The Griffin Trophy honour roll boasts big names like Derby winner Luger and two-time Group One champion Pakistan Star, but the race looks destined for the scrap heap.
The HK$2 million contest, which is open to any three-year-old who has had their first career start in Hong Kong and is run over 1,400m in December, is set to be canned after a lack of support.
Griffin racing has been a staple in Hong Kong for decades, but it has fallen away recently with small fields and that was highlighted again on Sunday with five runners in the Chairmen’s Day Plate (1,000m).
It's the Griffin Trophy (6am) at Sha Tin tomorrow. Is there another Pakistan Star in the field this year? pic.twitter.com/tFsyggNkqY— Hong Kong Racing (@HongKong_Racing) December 22, 2017
None of the contestants had won a race prior, while there was a long odds-on favourite in the form of Francis Lui Kin-wai’s Chancheng Prince, who won convincingly under the guidance of Joao Moreira.
In theory, Griffin events provide an opportunity for young horses to ease into the high-pressure environment that is Hong Kong racing, but they do not drive any turnover – less than HK$28 million was invested on Sunday’s race.
There have been five races for Griffins this season, with an average field size of 6.4. There were eight runners in December’s Griffin Trophy, but none of them had won a race between them until Peter Ho Leung’s Rich And Lucky took the prize.
A final decision on next year’s Griffin Trophy is yet to be made, but it doesn’t look promising.
“At the moment the recommendation is to not have the Griffin Trophy because it has lost its meaning,” Jockey Club chief executive Winfried Engelbrecht-Bresges said.
“The Griffin Trophy has to recognise horses with potential. If there is a pattern and these races are not supported, we can’t just keep tradition because its tradition.
“If it doesn’t deserve a special status, we can come up with something else. It’s not a cost-cutting measure, it’s really a reflection of how it is being supported. If it’s not supported, you scratch it.
“I talk to a lot of trainers, some are very keen on Griffin racing, others don’t want to bother and the majority will win out.
“At the other end, we want to upgrade the visibility of the four-year-olds – so we are looking at creating something around that. We will announce prize money, etc, at a later stage.”
There is one more Griffin race scheduled for this season – a 1,200m contest on Sunday, July 5.
Cruz stays in the championship race
Tony Cruz remains a chance of securing his third trainers’ championship after snaring a double at Sha Tin on Sunday.
The Hong Kong legend now has 55 winners for the term, tied with Lui, both men just four behind leader Ricky Yiu Poon-fai.
Cruz kicked things off with God Of Dragon (Karis Teetan) in the Class Three Li Cup (1,800m), before securing the last race, the Class Three Ip Jug (1,200m), with California Gungho.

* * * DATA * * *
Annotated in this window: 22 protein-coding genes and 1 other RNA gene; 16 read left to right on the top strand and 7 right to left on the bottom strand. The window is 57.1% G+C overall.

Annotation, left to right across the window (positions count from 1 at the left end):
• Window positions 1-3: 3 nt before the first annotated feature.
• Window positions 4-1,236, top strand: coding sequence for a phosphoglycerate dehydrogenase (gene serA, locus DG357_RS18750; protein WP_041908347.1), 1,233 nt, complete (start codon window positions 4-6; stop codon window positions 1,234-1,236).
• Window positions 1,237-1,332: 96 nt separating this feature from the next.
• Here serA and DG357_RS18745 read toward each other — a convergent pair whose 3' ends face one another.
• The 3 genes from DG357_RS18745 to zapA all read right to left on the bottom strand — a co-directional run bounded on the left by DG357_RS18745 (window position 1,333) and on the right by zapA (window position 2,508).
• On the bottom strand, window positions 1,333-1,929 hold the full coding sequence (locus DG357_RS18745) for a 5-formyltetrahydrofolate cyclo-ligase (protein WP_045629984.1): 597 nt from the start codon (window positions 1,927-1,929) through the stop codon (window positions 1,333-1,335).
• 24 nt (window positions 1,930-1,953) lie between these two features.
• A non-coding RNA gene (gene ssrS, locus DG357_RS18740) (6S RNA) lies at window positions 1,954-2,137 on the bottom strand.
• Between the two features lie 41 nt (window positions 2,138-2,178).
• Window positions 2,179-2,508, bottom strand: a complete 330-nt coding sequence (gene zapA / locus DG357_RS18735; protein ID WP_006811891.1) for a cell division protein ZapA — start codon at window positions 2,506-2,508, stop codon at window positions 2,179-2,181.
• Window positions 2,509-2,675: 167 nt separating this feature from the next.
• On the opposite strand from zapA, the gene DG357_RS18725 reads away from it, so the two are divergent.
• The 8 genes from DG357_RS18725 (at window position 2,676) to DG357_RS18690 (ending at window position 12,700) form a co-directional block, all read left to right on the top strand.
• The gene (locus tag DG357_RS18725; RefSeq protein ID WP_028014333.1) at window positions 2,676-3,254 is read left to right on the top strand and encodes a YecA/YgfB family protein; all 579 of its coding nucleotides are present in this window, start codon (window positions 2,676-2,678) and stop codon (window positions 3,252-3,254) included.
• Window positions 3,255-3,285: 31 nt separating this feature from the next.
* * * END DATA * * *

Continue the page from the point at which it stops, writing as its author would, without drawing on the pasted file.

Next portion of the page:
The latter led all the way for Neil Callan at $15, pipping his stablemate and $2.90 favourite Mig Energy, in a result that certainly surprised his trainer.
“He was the second reserve and he got into the race – I didn’t think he would win,” Cruz said. “I believe Mig Energy is a better horse still but the rain and the situation of the race helped [California Gungho]. He’s a front-runner and nobody could catch him – he ran a perfect race.”
With eight meetings remaining, Cruz remains hopeful he can catch Yiu.
“I’m still in the race – I need more California Gunghos,” he laughed.
Status quo remains in hunt for jockeys’ title
Speaking of championships, there was little movement in the ongoing battle between Zac Purton and Joao Moreira for the jockeys’ gong.
They came into the meeting with the Australian holding a three-win advantage over his rival and that margin remains the same after they secured one victory each.
The Magic Man struck first, guiding Chancheng Prince to an easy win in the opening race before Purton struck back in the ninth event with Frankie Lor Fu-chuen’s Chevalier Prince.
With no local racing on Wednesday night, the two stars can cool their jets before the run to the line.
Tsui’s Knight sparkles after a break
His form didn’t make for pleasant reading, but Sparkling Knight looked a new horse with a scintillating display down the Sha Tin straight.
In his five previous starts, Me Tsui Yu-sak’s four-year-old had been beaten by a combined margin of 58.5 lengths.
But after his previous run in October, the trainer gave him a big break, sending him up to Conghua to help find his best form. It worked.
The $23 shot led from barrier to box in the Class Four Macwhinnie Cup (1,000m) with Dylan Mo Hin-tung in the saddle, leaving his rivals, including odds-on favourite Fabulous Eight, in his wake to salute by five lengths.
“He was out for eight months with a knee problem. He needed that time to recover and thankfully the owner was patient,” Tsui said. “The break helped him a lot, the time he spent here at Sha Tin and at Conghua (between January and late May), he’s been able to relax and mature – he’s matured physically and in his head.
“That was much better than I expected but he had a light weight and the second and third horses had a lot of weight, so that helped him. Two weeks ago he trialled good and that told me he was healthy.”
Attendant cracks ribs in a burst of Energy
Never underestimate the courage required to be a barrier attendant.
Chan Yuk-chung was lucky to come away with cracked ribs after copping the full brunt of a kick from Bundle Of Energy before the start of the second race.
The horseman rushed up to ensure the gate behind David Hall’s gelding would remain shut, but instead had to wear a big hit to the chest after the horse lashed out.
Thankfully, he was wearing a protective vest because if the horse had hit anywhere else, it could’ve been much worse.
Just another reminder of the danger involved when working with horses.